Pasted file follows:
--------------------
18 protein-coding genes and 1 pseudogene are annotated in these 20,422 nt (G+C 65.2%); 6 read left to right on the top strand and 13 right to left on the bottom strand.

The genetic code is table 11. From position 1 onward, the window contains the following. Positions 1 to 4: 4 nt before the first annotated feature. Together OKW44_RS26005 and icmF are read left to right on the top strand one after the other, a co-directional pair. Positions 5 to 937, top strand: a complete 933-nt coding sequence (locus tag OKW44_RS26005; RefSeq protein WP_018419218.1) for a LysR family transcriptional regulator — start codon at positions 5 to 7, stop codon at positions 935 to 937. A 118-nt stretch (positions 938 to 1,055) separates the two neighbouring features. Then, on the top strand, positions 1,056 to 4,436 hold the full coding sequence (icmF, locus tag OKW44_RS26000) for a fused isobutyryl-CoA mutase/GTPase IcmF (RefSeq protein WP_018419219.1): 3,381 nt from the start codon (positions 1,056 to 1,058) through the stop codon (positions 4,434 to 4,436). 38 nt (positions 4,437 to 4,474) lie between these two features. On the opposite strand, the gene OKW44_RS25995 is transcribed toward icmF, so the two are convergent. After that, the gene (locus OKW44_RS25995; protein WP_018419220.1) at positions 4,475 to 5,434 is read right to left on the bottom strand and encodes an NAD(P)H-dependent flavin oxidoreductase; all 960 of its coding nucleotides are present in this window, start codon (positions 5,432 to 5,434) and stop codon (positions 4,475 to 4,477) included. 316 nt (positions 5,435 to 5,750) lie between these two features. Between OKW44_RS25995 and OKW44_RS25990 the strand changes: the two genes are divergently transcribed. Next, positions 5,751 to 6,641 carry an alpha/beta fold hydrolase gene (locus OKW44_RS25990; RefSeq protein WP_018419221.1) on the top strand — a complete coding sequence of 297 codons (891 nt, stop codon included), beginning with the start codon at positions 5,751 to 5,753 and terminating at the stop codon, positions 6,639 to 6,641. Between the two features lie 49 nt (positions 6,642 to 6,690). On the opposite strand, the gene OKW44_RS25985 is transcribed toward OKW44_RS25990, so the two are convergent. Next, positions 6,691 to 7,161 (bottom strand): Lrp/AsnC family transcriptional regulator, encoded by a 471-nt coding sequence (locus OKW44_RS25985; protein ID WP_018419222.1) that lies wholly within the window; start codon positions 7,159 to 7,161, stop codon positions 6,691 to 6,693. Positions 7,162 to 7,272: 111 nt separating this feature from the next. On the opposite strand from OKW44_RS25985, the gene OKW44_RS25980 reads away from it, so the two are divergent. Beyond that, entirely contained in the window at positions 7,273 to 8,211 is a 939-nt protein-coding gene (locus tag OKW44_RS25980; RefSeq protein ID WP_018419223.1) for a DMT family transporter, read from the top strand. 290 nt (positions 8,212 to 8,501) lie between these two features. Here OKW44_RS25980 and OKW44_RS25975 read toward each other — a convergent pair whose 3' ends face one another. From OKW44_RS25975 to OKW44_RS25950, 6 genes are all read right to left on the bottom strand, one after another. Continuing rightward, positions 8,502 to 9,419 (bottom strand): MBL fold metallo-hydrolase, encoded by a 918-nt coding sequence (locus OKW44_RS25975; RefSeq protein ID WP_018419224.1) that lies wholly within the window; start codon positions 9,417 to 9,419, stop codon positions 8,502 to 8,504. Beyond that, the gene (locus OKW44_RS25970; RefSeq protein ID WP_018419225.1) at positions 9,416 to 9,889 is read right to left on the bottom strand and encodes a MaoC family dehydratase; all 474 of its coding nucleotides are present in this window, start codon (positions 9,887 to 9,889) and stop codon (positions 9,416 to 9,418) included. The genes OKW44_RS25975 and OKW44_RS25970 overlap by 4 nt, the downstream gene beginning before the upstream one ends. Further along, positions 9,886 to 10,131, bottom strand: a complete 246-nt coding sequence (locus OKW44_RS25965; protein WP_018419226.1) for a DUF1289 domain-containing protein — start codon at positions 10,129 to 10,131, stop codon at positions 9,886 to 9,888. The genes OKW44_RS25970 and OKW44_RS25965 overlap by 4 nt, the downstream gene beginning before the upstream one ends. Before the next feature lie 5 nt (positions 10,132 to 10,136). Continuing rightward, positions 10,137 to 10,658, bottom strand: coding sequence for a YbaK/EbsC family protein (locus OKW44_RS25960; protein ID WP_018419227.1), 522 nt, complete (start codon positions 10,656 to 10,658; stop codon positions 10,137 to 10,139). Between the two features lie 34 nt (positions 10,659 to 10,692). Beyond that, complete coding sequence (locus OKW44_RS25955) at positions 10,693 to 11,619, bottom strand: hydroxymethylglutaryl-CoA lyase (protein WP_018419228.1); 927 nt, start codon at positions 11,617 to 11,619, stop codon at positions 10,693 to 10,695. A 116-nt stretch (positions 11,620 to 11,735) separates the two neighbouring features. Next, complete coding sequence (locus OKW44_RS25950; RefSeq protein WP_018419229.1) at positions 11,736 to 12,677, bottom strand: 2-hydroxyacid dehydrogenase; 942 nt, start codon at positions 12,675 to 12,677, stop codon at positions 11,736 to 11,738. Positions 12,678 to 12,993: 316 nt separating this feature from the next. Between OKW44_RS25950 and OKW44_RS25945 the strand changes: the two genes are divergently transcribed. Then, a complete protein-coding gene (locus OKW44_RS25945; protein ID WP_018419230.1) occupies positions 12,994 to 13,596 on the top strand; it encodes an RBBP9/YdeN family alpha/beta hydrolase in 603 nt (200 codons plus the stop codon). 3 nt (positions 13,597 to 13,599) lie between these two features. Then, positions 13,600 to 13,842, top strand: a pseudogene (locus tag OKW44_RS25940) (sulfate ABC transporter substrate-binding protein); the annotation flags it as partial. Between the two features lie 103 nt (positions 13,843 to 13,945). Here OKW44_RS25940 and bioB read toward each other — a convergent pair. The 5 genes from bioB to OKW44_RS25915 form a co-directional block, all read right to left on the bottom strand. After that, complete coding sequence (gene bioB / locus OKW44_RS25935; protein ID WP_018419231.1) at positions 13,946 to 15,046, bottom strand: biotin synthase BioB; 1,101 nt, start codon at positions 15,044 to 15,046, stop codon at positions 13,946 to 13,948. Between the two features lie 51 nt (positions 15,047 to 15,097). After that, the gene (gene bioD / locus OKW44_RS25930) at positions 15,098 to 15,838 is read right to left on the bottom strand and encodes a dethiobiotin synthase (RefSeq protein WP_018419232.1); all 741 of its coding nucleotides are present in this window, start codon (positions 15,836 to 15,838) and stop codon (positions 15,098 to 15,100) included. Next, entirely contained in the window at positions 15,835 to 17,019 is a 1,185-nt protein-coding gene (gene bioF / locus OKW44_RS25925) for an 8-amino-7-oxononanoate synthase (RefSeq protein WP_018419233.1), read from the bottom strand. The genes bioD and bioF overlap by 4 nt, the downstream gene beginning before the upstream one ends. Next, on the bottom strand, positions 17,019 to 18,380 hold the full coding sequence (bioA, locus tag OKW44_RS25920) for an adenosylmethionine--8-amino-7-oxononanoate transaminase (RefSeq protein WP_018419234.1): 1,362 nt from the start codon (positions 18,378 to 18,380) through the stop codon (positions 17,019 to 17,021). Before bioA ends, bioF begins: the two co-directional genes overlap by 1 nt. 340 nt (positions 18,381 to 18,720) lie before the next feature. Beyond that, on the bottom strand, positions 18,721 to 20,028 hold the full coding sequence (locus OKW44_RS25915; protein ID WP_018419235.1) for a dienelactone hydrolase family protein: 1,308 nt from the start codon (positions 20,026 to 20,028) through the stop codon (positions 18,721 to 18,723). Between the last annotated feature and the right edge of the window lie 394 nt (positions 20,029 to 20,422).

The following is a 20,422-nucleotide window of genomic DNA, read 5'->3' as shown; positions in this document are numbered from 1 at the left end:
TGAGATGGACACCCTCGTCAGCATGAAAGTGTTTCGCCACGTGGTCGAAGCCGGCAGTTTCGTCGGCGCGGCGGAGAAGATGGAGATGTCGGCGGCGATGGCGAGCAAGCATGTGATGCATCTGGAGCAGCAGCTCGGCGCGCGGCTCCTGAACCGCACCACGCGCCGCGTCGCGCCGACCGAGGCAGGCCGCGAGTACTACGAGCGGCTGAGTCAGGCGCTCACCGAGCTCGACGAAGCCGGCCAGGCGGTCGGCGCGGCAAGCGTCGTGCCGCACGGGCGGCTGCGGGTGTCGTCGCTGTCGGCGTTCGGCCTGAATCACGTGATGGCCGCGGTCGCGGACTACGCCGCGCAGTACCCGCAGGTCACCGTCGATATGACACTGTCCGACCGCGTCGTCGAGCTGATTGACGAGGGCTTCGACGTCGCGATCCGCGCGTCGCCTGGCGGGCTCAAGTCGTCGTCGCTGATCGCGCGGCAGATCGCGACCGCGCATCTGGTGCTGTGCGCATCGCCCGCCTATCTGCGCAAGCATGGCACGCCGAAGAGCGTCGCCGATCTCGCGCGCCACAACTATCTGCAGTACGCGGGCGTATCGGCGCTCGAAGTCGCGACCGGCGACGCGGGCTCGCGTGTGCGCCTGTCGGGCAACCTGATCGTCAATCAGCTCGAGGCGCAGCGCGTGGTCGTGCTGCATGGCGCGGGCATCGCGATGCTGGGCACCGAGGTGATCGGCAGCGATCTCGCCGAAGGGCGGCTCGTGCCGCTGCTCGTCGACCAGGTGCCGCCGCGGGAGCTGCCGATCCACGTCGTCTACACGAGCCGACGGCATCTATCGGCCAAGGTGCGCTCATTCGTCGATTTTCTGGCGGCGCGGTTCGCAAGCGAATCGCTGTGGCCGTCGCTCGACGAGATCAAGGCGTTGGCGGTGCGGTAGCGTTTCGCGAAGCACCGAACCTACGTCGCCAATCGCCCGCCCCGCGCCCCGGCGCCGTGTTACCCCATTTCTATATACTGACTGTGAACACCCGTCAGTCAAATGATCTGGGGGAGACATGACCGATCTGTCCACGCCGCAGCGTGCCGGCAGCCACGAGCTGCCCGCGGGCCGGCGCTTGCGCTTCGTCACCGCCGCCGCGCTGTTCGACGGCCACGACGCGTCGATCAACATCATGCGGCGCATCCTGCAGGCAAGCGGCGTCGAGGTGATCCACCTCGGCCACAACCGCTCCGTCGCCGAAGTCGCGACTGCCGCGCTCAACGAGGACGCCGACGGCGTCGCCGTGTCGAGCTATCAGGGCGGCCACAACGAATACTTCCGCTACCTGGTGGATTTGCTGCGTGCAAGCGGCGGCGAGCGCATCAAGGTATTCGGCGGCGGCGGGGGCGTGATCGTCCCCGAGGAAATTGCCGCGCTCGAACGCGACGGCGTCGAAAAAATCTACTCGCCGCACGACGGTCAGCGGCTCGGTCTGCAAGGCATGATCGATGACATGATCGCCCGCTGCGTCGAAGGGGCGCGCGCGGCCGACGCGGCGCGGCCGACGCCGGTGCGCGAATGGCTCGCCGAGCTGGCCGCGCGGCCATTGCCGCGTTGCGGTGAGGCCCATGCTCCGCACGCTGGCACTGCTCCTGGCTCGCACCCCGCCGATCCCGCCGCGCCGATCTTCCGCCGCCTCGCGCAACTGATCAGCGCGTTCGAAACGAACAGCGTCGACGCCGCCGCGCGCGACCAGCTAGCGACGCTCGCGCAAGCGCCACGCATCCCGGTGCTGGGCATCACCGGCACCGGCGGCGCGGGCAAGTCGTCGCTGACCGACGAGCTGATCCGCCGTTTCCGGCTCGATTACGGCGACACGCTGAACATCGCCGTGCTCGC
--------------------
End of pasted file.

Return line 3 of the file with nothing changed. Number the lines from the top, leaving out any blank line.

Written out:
The following is a 20,422-nucleotide window of genomic DNA, read 5'->3' as shown; positions in this document are numbered from 1 at the left end: